After nearly 137 years, the antiquated Mining Act of 1872 may finally be modernized this spring! The Mining Law of 1872 is one of the last remaining dinosaurs of the old public land giveaways. Although it was enacted 135 years ago when Ulysses S. Grant was President, it still governs hardrock mining on federal lands today.
Call Rep. Betsy Markey today to ask her to co-sponsor mining reform; her phone number is 202.225.4676.
The 1872 Mining Law contains no environmental provisions, allowing hardrock mines to wreak havoc on western water supplies, communities and landscapes. Mining has already polluted 40 percent of the headwaters of Western watersheds, according to the US EPA.
To address these issues and others, Congressman Nick Rahall (D-WV) introduced the Hardrock Mining and Reclamation Act of 2009, HR 699.
CARD has documented the many harmful impacts of uranium mining on the Navajo Reservation and other lands across the West. It’s imperative that federal mining rules be modernized to protect our National Forests, Bureau of Reclamation land, National Parks and other public lands and water supplies from mining’s destructive impacts.
HR 699 will provide meaningful reform of mining laws to better protect our land, water, and communities. The bill:
- 1. Establishes Environmental Standards.
Under current law, there are no statutory environmental standards written specifically for hardrock mining. For example, the Clean Water Act does not protect groundwater from mining pollution, and there is no definition of how to reclaim a mine. HR 699 establishes specific environmental standards, including:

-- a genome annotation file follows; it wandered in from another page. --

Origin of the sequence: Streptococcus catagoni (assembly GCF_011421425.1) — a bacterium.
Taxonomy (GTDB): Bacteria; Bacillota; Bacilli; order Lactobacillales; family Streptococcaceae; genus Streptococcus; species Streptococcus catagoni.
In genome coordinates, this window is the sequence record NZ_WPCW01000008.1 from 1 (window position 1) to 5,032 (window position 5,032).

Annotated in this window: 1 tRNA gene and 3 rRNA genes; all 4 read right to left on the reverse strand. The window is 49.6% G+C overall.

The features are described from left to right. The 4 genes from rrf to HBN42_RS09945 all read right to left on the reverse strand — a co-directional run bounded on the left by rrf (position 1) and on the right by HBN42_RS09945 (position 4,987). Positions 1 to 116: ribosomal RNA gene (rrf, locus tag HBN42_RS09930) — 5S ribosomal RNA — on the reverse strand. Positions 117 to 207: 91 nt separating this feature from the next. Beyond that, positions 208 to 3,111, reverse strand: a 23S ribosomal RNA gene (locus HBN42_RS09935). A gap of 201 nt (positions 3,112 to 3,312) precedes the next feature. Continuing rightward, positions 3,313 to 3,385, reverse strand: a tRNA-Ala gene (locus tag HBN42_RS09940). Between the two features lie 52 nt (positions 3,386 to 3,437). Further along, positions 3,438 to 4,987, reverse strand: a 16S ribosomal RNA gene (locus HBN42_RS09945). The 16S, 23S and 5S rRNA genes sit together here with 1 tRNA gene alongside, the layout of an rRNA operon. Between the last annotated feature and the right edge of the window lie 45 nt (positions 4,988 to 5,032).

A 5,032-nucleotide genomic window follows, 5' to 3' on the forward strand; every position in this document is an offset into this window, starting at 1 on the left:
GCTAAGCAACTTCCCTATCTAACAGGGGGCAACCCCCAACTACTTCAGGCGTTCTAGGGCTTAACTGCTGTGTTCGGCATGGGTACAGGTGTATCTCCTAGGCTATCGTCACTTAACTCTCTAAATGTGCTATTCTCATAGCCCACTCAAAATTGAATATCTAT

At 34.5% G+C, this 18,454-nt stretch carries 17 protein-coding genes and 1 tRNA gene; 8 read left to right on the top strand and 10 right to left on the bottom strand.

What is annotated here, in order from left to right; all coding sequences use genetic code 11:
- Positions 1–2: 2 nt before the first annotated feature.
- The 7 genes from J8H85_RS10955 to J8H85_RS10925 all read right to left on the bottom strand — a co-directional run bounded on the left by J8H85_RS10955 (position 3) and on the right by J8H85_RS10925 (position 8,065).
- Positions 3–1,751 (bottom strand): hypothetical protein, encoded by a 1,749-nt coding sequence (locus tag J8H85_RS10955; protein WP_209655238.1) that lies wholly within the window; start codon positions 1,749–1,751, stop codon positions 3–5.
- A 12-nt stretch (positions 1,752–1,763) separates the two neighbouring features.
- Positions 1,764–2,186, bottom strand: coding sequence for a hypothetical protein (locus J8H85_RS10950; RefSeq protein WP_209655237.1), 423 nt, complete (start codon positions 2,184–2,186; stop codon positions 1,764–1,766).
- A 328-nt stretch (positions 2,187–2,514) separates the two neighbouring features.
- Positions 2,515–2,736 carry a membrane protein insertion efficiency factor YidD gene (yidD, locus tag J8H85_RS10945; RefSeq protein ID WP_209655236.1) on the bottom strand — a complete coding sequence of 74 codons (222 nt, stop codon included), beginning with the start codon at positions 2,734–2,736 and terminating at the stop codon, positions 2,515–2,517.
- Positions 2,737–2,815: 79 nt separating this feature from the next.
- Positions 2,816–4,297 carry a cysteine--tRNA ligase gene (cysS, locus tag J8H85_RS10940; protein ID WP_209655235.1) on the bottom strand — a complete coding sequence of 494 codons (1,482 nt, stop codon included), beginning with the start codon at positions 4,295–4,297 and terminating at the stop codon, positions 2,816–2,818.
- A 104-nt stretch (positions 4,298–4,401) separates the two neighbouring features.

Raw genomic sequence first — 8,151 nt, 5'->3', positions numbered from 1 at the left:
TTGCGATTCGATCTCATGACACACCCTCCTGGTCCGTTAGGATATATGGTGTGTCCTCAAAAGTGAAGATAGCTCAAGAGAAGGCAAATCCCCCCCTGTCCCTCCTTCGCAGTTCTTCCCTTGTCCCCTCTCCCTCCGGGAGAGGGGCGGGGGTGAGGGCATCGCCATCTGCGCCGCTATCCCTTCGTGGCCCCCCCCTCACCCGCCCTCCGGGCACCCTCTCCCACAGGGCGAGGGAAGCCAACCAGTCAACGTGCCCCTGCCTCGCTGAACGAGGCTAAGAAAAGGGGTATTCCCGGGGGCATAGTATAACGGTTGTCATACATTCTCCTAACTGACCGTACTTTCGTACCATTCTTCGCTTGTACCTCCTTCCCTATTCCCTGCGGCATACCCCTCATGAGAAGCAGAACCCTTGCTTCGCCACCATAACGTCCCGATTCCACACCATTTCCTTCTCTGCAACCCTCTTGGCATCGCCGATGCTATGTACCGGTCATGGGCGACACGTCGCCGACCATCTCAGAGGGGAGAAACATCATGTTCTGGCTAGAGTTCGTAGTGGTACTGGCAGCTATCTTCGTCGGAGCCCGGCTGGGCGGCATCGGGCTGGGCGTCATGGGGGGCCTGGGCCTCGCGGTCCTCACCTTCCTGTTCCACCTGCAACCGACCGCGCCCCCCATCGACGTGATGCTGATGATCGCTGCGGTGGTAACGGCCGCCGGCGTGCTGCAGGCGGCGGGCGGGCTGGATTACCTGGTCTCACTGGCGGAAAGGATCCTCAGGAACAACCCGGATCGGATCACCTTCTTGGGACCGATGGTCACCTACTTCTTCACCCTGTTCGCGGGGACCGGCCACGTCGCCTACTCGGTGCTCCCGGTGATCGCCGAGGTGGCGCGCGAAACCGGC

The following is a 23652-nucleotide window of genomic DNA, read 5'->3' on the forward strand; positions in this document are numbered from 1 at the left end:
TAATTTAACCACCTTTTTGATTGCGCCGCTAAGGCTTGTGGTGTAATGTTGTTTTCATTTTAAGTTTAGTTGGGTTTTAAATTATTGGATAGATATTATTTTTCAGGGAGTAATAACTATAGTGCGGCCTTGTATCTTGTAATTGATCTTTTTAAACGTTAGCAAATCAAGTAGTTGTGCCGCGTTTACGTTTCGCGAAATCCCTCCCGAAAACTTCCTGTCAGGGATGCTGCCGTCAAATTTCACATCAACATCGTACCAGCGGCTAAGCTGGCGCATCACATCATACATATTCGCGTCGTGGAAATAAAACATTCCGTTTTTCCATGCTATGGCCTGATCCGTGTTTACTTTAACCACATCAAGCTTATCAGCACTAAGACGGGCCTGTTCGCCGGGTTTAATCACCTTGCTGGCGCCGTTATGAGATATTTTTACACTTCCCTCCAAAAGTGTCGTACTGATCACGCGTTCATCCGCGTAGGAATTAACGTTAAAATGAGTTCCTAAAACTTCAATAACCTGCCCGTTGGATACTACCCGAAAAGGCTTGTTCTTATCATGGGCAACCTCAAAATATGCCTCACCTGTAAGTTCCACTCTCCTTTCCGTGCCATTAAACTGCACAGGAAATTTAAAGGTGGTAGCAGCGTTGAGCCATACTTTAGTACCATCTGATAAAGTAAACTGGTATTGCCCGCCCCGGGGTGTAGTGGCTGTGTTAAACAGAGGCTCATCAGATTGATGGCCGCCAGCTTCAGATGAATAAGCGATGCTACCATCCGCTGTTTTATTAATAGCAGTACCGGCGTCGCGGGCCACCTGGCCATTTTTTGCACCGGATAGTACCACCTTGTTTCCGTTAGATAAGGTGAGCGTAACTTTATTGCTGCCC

- Surface and ground water protection
- Prohibition of perpetual pollution
- Adequate reclamation
- Fish and wildlife protection
- 2. Creates Funds to Clean Up Abandoned Mines and Assist Impacted Communities.
There are more than 500,000 abandoned hardrock mines in the United States that will cost between $32 and $72 billion dollars to reclaim. Currently there is no dedicated federal funding source for abandoned mine reclamation or to assist impacted communities. HR 699 would:
- Establish a Reclamation Fund to clean up abandoned mines on federal lands.
- Create a Community Impact Assistance Fund to help communities that are economically or socially impacted by mineral activities.
HR 699 Hardrock Mining and Reclamation Act of 2009 is the best chance yet to reform our outdated Mining Act and put real teeth in mining regulations.
Please call Rep. Betsy Markey (202 225-4676) TODAY to ask her to co-sponsor and support HR 699, a meaningful mining reform bill that will protect Colorado and the West’s federal lands and water. You may leave a message with the receptionist but be sure to ask him/her to note the call.
When you call please make these points:
For more information on HR 699, see earthworksaction.org.
- We need urgent leadership from the House to protect our land, water, economy, and communities by reforming mining laws.
- The Mining Act of 1872 has gone virtually unchanged since it was signed by President Ulysses S. Grant. Now is the best time in over a decade to modernize the outdated policy that gives mining free reign to pollute our land and water on federal lands.
- We urge Rep. Markey to co-sponsor HR 699 and to not let another year go by without passage of meaningful reform before May 10th - the 137th anniversary of the Mining Act.